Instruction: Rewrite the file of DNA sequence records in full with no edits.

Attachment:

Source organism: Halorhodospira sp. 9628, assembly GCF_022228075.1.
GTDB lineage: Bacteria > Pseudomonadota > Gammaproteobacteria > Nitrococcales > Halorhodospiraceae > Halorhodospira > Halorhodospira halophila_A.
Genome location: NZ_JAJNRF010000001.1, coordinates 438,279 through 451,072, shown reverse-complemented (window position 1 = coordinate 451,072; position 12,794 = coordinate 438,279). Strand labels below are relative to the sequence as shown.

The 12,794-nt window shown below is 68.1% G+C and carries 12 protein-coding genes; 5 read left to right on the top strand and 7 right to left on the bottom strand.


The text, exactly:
Source organism: Halorhodospira sp. 9628, assembly GCF_022228075.1.
GTDB lineage: Bacteria > Pseudomonadota > Gammaproteobacteria > Nitrococcales > Halorhodospiraceae > Halorhodospira > Halorhodospira halophila_A.
Genome location: NZ_JAJNRF010000001.1, coordinates 438,279 through 451,072, shown reverse-complemented (window position 1 = coordinate 451,072; position 12,794 = coordinate 438,279). Strand labels below are relative to the sequence as shown.

The 12,794-nt window shown below is 68.1% G+C and carries 12 protein-coding genes; 5 read left to right on the top strand and 7 right to left on the bottom strand.